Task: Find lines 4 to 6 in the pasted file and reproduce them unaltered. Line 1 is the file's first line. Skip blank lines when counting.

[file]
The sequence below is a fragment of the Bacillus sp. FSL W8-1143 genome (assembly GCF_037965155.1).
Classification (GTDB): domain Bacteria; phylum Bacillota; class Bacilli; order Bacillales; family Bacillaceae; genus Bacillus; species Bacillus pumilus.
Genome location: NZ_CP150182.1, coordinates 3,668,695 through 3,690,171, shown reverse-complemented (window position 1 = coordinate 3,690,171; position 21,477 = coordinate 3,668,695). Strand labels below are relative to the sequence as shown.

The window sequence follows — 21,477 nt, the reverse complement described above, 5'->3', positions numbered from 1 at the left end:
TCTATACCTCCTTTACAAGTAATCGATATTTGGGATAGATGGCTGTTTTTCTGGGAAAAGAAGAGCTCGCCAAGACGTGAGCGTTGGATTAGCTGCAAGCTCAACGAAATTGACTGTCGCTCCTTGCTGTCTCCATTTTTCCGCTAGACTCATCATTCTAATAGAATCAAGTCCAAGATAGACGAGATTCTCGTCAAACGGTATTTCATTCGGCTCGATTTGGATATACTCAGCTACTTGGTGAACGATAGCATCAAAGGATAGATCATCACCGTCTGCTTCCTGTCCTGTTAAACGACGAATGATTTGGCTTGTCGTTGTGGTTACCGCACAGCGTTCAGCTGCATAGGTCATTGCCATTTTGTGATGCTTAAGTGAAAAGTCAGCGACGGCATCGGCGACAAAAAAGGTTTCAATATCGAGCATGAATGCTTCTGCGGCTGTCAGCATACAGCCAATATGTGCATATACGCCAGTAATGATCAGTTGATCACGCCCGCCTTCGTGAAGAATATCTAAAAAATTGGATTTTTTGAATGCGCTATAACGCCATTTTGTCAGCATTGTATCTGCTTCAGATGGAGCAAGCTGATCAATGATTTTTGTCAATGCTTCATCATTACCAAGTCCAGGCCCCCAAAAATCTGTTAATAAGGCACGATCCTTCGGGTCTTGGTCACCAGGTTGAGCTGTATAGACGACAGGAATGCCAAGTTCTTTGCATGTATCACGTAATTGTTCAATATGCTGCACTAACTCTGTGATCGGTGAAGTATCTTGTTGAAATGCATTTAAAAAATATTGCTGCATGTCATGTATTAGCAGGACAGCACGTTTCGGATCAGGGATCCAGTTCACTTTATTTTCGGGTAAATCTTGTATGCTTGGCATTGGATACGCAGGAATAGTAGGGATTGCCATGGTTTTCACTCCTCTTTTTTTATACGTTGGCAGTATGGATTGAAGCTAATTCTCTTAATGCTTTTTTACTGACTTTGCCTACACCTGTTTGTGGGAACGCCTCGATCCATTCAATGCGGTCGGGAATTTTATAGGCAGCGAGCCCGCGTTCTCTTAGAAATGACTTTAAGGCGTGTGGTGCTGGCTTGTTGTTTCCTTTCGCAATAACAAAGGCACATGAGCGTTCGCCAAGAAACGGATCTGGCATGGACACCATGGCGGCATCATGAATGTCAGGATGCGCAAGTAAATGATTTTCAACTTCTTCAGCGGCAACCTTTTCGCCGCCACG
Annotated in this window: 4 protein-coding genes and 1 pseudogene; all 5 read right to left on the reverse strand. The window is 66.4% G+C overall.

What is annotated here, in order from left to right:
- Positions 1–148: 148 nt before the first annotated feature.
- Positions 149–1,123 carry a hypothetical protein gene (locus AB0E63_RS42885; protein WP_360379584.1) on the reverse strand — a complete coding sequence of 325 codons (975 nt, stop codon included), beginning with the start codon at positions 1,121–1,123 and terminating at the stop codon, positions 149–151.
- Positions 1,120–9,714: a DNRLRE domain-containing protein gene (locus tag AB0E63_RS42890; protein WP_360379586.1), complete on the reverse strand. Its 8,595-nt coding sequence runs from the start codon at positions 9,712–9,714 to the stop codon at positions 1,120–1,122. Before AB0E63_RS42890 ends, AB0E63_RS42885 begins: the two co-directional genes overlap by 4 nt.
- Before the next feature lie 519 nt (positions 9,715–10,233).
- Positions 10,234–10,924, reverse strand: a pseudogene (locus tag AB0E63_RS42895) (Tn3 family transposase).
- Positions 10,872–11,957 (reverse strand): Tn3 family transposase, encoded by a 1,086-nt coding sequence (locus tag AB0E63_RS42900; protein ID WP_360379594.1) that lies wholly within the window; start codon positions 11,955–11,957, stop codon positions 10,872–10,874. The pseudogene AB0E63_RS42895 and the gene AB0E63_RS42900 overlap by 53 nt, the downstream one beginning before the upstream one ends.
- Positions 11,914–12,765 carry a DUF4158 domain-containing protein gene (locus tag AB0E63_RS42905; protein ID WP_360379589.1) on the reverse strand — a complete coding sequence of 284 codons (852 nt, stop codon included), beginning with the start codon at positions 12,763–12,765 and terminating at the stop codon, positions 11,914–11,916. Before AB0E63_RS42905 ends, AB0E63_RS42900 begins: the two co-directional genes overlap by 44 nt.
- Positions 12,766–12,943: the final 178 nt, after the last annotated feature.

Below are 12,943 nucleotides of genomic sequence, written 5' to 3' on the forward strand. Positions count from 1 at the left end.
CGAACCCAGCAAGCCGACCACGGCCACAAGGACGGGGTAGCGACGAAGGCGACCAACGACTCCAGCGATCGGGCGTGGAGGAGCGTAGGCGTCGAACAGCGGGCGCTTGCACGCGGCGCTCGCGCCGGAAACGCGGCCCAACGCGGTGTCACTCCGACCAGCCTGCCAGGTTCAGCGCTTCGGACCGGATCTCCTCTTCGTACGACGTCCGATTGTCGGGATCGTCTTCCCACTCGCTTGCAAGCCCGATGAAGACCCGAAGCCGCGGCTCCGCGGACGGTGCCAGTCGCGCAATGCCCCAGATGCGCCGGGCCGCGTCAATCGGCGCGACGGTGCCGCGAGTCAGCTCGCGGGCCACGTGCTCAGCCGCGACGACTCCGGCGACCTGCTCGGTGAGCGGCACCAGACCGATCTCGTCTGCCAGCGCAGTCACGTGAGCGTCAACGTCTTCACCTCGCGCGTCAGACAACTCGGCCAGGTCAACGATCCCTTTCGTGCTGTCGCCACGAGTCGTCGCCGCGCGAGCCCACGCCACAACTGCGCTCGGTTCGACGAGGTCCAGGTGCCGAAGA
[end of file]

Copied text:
The window sequence follows — 21,477 nt, the reverse complement described above, 5'->3', positions numbered from 1 at the left end:
TCTATACCTCCTTTACAAGTAATCGATATTTGGGATAGATGGCTGTTTTTCTGGGAAAAGAAGAGCTCGCCAAGACGTGAGCGTTGGATTAGCTGCAAGCTCAACGAAATTGACTGTCGCTCCTTGCTGTCTCCATTTTTCCGCTAGACTCATCATTCTAATAGAATCAAGTCCAAGATAGACGAGATTCTCGTCAAACGGTATTTCATTCGGCTCGATTTGGATATACTCAGCTACTTGGTGAACGATAGCATCAAAGGATAGATCATCACCGTCTGCTTCCTGTCCTGTTAAACGACGAATGATTTGGCTTGTCGTTGTGGTTACCGCACAGCGTTCAGCTGCATAGGTCATTGCCATTTTGTGATGCTTAAGTGAAAAGTCAGCGACGGCATCGGCGACAAAAAAGGTTTCAATATCGAGCATGAATGCTTCTGCGGCTGTCAGCATACAGCCAATATGTGCATATACGCCAGTAATGATCAGTTGATCACGCCCGCCTTCGTGAAGAATATCTAAAAAATTGGATTTTTTGAATGCGCTATAACGCCATTTTGTCAGCATTGTATCTGCTTCAGATGGAGCAAGCTGATCAATGATTTTTGTCAATGCTTCATCATTACCAAGTCCAGGCCCCCAAAAATCTGTTAATAAGGCACGATCCTTCGGGTCTTGGTCACCAGGTTGAGCTGTATAGACGACAGGAATGCCAAGTTCTTTGCATGTATCACGTAATTGTTCAATATGCTGCACTAACTCTGTGATCGGTGAAGTATCTTGTTGAAATGCATTTAAAAAATATTGCTGCATGTCATGTATTAGCAGGACAGCACGTTTCGGATCAGGGATCCAGTTCACTTTATTTTCGGGTAAATCTTGTATGCTTGGCATTGGATACGCAGGAATAGTAGGGATTGCCATGGTTTTCACTCCTCTTTTTTTATACGTTGGCAGTATGGATTGAAGCTAATTCTCTTAATGCTTTTTTACTGACTTTGCCTACACCTGTTTGTGGGAACGCCTCGATCCATTCAATGCGGTCGGGAATTTTATAGGCAGCGAGCCCGCGTTCTCTTAGAAATGACTTTAAGGCGTGTGGTGCTGGCTTGTTGTTTCCTTTCGCAATAACAAAGGCACATGAGCGTTCGCCAAGAAACGGATCTGGCATGGACACCATGGCGGCATCATGAATGTCAGGATGCGCAAGTAAATGATTTTCAACTTCTTCAGCGGCAACCTTTTCGCCGCCACG
Annotated in this window: 4 protein-coding genes and 1 pseudogene; all 5 read right to left on the reverse strand. The window is 66.4% G+C overall.